His Story – A Novel Memoir – The Life and Times of
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An original and unique literary tour-de-force, HIS STORY – A NOVEL MEMOIR – THE LIFE AND TIMES OF DICK O’TOOLE, is a blend of memoir, faction, fiction, and radical social and political history that is funny, tragic, playful, iconoclastic, and satirical. A journey from bleak house to great expectations, it covers the period 1941-1977 cutting cleverly back and forth between the personal life of Dick O’Toole (a twentieth century hybrid of Don Quixote, Stan Laurel, and Henry Fielding’s Tom Jones,) and the major events taking place on the world stage. It is a big book in every way: nearly 900 pages long, but more importantly big on ideas, big on compassion, big on revelation. Unlike his protagonist’s performance in a fairground boxing booth, Nigel Gray comes out swinging. The tone of voice and the language have an uncommon vitality, veering exuberantly between the literary and the colloquial, and even the most complex material is rendered with great clarity and subtlety while at the same time being profound and poetic. HIS STORY carries the reader through three extraordinary decades that encompass the Second World War and post-war austerity; the struggles for colonial freedom and civil rights; the birth of Apartheid, Feminism, Black Power, and Flower Power; 1968 – the ‘Year of Revolutions’; the American War in Southeast Asia; the handiwork of the graduates of the ‘School of Assassins’; the Troubles in the north of Ireland, and much, much more. Readers are advised to fasten their seat belts: they’re in for a wild ride.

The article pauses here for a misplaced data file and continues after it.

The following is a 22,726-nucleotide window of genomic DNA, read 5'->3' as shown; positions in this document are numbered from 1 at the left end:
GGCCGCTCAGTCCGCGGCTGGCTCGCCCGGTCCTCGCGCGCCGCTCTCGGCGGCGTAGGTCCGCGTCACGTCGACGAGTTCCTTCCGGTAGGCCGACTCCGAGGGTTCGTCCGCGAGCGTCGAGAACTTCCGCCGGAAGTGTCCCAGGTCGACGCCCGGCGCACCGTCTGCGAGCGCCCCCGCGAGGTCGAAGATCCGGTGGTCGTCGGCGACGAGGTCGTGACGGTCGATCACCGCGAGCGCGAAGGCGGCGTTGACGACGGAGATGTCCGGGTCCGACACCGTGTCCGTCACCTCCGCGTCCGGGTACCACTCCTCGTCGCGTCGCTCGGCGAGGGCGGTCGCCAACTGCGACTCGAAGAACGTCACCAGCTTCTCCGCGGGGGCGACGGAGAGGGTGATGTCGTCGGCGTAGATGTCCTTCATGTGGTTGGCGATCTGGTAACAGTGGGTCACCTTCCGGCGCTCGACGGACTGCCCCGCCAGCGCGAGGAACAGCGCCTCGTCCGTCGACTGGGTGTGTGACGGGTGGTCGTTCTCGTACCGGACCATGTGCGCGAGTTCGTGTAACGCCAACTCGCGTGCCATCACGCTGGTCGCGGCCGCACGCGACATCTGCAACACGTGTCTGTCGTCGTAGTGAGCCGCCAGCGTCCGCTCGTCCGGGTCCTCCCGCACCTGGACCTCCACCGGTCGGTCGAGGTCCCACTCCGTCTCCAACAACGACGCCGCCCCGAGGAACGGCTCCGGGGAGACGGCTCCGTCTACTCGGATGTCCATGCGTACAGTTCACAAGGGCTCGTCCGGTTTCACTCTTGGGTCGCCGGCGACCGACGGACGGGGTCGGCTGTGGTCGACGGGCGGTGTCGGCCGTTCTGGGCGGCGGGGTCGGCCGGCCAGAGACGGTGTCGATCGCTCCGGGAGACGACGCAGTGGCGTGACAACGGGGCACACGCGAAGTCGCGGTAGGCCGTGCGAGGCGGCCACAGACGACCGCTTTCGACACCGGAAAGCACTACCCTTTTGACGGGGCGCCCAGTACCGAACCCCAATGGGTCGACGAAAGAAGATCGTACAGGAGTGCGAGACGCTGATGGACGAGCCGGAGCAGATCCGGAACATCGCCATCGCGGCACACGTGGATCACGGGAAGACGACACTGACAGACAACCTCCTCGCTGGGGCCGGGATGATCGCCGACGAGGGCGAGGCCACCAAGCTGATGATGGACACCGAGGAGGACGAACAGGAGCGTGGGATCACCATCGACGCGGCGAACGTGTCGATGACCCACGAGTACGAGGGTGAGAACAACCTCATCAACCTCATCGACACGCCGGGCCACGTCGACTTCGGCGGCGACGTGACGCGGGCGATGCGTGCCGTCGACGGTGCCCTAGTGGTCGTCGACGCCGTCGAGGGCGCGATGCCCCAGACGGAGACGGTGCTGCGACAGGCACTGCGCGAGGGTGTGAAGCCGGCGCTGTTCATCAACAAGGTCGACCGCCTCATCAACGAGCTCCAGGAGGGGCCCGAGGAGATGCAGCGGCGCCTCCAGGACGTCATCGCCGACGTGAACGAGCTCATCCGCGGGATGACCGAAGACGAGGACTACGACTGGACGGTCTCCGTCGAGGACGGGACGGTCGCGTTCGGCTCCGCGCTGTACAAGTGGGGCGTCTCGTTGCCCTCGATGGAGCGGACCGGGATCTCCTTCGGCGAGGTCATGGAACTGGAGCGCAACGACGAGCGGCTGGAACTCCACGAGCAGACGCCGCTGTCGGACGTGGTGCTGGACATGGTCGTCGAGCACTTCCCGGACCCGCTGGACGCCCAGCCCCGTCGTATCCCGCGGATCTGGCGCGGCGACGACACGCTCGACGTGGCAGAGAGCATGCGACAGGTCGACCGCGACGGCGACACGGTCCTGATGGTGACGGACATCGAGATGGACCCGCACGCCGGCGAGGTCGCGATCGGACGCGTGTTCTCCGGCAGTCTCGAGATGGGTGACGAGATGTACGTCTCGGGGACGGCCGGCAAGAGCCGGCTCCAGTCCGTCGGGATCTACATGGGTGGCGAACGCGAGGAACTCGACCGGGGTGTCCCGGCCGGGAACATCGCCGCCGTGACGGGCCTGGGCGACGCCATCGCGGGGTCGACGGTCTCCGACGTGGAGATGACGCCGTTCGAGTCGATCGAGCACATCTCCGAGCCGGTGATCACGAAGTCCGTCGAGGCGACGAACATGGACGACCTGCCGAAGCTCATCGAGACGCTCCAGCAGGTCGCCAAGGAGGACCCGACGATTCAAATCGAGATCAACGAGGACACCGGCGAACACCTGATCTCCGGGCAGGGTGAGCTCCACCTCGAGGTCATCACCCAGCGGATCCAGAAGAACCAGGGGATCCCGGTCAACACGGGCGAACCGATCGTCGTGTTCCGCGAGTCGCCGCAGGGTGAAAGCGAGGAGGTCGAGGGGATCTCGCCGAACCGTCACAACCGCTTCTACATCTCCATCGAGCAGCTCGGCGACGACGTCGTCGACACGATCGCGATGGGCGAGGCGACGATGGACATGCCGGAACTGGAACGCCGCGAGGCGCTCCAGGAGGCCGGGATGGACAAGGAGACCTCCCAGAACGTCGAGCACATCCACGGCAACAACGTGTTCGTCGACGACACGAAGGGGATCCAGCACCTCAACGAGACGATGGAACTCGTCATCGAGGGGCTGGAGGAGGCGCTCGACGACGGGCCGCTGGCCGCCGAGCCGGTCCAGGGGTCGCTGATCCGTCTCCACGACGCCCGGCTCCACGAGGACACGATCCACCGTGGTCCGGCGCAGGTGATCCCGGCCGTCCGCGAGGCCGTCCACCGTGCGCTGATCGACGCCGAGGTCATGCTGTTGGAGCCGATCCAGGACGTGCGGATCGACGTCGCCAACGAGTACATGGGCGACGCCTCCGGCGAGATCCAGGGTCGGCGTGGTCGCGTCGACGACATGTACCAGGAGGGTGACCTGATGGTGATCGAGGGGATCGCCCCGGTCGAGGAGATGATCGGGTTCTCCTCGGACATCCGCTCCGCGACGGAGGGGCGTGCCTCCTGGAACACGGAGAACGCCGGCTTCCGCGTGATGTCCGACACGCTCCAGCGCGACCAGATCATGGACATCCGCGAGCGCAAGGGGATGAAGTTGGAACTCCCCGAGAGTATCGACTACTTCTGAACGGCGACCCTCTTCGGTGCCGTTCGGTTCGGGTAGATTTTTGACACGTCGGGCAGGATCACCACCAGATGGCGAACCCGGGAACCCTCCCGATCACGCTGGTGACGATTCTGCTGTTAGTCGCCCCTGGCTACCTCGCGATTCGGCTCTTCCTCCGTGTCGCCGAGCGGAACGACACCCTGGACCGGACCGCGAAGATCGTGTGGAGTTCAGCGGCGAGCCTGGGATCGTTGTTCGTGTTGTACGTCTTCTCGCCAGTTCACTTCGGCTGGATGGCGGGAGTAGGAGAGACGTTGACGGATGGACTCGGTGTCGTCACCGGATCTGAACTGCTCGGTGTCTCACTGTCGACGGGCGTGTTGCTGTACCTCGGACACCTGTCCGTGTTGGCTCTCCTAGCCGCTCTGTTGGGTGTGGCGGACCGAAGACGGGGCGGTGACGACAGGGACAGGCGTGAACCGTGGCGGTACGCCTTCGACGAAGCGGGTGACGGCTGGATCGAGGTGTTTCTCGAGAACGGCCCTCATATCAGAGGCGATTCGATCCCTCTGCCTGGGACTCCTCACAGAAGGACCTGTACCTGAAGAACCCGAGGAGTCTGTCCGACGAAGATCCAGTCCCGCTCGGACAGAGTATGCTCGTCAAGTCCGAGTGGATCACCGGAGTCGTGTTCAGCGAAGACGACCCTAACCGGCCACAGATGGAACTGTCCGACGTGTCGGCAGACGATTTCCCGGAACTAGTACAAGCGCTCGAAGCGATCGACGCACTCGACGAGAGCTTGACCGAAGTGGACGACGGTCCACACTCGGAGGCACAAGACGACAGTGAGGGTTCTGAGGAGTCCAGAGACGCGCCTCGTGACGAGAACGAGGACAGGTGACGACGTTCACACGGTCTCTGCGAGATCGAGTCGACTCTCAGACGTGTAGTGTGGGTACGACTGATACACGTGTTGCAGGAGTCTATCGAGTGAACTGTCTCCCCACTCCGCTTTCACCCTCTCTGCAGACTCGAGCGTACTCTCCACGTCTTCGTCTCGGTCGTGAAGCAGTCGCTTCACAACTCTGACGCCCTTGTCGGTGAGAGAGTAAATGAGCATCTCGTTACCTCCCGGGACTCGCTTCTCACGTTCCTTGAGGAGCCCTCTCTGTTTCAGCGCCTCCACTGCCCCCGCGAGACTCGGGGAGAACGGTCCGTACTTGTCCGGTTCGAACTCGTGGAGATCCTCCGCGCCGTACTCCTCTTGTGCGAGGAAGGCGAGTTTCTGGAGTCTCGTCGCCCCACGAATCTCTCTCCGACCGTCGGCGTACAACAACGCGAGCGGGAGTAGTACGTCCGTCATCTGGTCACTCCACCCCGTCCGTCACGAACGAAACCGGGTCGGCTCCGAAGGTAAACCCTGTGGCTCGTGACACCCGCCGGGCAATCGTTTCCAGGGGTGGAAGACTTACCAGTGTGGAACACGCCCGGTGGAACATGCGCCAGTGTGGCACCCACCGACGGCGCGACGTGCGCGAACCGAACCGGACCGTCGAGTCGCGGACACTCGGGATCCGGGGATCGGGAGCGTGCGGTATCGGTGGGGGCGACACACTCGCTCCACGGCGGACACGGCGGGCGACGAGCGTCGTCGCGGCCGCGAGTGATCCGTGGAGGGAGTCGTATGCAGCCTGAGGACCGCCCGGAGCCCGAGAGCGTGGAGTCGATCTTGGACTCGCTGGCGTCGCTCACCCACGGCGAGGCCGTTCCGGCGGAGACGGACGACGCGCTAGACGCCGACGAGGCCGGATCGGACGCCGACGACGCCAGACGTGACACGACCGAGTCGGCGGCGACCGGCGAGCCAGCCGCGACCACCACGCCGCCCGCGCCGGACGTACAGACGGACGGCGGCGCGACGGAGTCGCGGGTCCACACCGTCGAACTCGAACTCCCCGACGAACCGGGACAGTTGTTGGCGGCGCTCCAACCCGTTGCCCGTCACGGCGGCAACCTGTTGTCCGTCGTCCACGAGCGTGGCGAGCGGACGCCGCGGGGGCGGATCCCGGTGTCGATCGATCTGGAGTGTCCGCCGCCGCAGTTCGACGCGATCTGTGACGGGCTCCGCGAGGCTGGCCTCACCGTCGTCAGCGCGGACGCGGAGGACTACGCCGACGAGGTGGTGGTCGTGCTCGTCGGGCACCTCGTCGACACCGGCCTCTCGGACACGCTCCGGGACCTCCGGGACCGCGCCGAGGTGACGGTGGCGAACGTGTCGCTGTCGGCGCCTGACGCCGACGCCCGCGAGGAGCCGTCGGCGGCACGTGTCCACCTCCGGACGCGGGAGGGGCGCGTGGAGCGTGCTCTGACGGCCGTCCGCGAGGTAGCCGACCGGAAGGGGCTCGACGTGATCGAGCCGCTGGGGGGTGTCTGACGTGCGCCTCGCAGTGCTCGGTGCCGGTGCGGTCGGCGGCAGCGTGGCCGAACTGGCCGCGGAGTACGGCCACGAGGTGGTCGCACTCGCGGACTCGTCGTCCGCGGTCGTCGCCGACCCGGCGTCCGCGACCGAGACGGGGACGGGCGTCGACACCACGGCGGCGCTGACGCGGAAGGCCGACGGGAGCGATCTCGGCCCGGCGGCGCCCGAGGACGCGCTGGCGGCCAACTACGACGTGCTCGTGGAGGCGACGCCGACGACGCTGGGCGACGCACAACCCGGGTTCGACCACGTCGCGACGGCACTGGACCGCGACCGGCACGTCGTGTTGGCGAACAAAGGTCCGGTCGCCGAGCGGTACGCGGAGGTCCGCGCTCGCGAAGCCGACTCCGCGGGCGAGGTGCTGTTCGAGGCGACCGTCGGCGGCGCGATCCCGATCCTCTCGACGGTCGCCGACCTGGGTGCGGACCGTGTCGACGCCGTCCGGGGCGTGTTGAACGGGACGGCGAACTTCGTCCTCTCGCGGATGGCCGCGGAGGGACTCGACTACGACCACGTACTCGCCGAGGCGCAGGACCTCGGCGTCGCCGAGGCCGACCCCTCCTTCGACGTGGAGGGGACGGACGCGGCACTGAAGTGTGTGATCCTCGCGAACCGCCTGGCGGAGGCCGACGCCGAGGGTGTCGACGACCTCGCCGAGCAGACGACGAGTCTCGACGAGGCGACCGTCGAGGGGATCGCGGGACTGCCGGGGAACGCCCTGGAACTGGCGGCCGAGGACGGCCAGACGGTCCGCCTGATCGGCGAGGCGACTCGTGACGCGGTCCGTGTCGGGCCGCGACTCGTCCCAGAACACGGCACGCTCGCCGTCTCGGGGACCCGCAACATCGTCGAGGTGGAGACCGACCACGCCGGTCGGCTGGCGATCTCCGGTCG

A moving and compelling work. It can be reminiscent of some of the later works of Naipaul, but the work it most insistently reminds me of is in fact not a text at all but a film, Pontecorvo’s ‘The Battle for Algiers’. The prose writer whom I would guess Gray has learned most from is John Berger, but Gray’s writing has a streak of lyrical humour that is quite absent from Berger’s writing, and which gives his work a wholly distinctive tone. Dr Dick Davis, award-winning poet, and Department Chair, Ohio State University.